What are Macros?
In the world of nutrition, the word “macros” is pretty commonplace. Maybe you are familiar with the word but have no clue what it means, perhaps you or someone you know is “tracking their macros” or maybe you have never even heard this term before! Regardless, “macro” is really just an abbreviation for the full-term macronutrients. Macro is the root word meaning large. Therefore, macronutrients are the nutrients our body requires in large amounts; also known as carbohydrates, protein and fat. For the most part, these macronutrients make up all the food we consume. Food also contains micronutrients, the vitamins and minerals crucial for normal growth and function, but we require them in much smaller amounts than macronutrients. More to come on micronutrients in a future post!
Macronutrients affect many processes in our bodies including:
- digestion/absorption of nutrients
- hormone production and regulation
- immune system health
- cell structure and function
- body composition (how much lean mass and body fat we have)
- metabolic function
- and several more!
As you can see, these are all very important! Each macronutrient has particular responsibilities and functions. For example, carbohydrates are the fastest-acting macronutrient source for energy transfer, protein helps repair and rebuild tissue, and fats regulate hormones and provide us with energy when we don’t need it fast (like when we are asleep). Having an imbalance of macronutrients or avoiding one altogether can affect your ability to perform vital functions. Just to give you an idea, amounts and sources of macronutrients can affect energy levels, support activity demands, change or maintain body composition, affect sleep and recovery, encourage or prevent certain health risks (e.g. heart disease, types of cancers) and that is just to name a few. That’s why it is so important to have an understanding of each macronutrient and consume a variety of quality whole food sources to ensure your body is getting the nutrients it needs based on your particular goals.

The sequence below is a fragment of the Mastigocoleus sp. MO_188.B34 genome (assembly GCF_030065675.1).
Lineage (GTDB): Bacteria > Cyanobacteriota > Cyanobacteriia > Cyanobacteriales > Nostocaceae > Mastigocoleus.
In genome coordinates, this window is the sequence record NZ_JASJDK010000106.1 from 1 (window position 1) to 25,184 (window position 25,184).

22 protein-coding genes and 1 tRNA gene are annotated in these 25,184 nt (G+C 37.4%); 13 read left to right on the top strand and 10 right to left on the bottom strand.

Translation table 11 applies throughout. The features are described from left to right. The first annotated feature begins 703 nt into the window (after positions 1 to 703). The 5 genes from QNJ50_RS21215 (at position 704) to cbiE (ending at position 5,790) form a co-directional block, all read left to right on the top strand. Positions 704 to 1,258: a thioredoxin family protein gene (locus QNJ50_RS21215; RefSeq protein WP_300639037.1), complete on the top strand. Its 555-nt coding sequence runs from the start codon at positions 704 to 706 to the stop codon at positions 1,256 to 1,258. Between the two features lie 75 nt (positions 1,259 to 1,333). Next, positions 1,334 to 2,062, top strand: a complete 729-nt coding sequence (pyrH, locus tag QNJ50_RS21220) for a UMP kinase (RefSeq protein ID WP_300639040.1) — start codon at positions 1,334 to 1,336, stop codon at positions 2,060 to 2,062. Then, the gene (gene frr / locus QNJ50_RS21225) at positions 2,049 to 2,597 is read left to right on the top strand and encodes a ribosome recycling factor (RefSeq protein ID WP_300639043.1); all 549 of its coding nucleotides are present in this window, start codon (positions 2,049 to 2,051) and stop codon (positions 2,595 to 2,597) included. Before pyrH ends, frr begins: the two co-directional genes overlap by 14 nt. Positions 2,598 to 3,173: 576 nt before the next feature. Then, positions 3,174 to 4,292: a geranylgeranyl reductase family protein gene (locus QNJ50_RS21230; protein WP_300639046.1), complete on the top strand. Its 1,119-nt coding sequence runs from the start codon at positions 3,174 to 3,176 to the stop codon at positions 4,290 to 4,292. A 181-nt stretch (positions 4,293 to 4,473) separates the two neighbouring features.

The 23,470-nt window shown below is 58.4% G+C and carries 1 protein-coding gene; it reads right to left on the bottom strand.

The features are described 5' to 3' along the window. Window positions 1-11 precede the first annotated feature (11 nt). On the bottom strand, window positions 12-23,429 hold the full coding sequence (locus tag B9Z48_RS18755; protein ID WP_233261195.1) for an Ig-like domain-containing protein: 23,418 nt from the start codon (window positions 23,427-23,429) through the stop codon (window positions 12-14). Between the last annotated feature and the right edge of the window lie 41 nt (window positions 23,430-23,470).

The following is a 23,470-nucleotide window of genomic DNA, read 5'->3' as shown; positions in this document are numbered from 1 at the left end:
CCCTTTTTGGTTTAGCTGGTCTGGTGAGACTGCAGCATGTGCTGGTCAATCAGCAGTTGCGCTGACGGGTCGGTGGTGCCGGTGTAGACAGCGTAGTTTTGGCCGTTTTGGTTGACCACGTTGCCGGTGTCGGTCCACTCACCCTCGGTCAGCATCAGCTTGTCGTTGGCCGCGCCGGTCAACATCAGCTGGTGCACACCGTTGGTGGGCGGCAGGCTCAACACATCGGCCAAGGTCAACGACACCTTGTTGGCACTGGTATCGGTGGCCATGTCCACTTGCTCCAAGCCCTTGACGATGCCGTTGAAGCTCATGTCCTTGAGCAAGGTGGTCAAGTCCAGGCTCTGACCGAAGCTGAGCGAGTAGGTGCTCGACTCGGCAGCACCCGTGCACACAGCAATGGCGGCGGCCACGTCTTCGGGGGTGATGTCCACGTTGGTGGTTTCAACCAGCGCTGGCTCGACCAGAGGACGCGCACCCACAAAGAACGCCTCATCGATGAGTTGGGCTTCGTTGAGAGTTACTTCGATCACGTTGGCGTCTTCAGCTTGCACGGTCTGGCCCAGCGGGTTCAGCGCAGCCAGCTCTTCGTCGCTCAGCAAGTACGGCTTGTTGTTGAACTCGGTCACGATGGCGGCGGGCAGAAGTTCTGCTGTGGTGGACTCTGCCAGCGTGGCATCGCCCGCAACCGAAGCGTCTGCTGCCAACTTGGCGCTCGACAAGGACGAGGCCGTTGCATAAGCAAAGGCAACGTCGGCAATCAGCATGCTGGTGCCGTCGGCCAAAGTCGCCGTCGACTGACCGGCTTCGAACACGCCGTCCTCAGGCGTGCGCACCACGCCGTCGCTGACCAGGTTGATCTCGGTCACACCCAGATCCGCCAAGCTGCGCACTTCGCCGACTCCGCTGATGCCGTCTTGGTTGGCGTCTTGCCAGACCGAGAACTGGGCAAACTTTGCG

Another thing to note is that macronutrient needs change based on the individual and what their current goals are. Age, height, activity levels, sex, current body state, and genetic factors are just some of the unique considerations that will alter someone’s individual needs. Your goals will also help determine your macronutrient needs; maybe you want to lose weight, gain weight, increase muscle mass, improve energy levels, maintain current body composition, support intense exercise, or improve sleep. Consider a young athlete who is training 2 hours per day, 6 days a week. They have very different nutritional needs than a sedentary middle aged individual who sits at a desk all day and does not exercise. Taking into consideration your current state, individual needs and goals will help give you direction in your nutritional choices, yet another reason macronutrients are important!
Some macronutrients can actually affect others, for example consuming a meal with fats alongside your carbohydrates will help slow down the digestion of those carbohydrates, since fats take hours to digest and carbohydrates alone are digested and absorbed the quickest. Since each macronutrient has different responsibilities in the body, all are very important and we usually don’t recommend avoiding or cutting out any of them altogether. We can however adjust the amounts of macronutrients and be particular about the sources in which we obtain them from (for example, getting carbohydrates from highly-processed sugary cereal versus plain oatmeal).
This is just a brief introduction to macronutrients in which we have highlighted:
- what macronutrients are
- why they are important
- how they can affect our bodies/lives
Our next 3 posts will feature each individual macronutrient in it’s own separate post. We will be diving into the details; how that macronutrient acts in the body, what it is responsible for, when you might require more or less of it, some high quality whole-food sources, and other interesting and helpful information to help you better understand macronutrients and make more informed nutritional choices! Up first will be carbohydrates!
I am currently enrolled in the Precision Nutrition Level 1 course, and hope to have it finished by the end of the summer. As I progress through the program, I am going to be sharing some information with all of you! My hope is that it can help you gain new nutritional knowledge, provide a different perspective on nutrition related misconceptions, help you become more informed and share helpful tips that will allow you to make sustainable changes to your nutrition. Keep following along, there’s more to come! And if there are any specific topics you want to hear about, just let us know!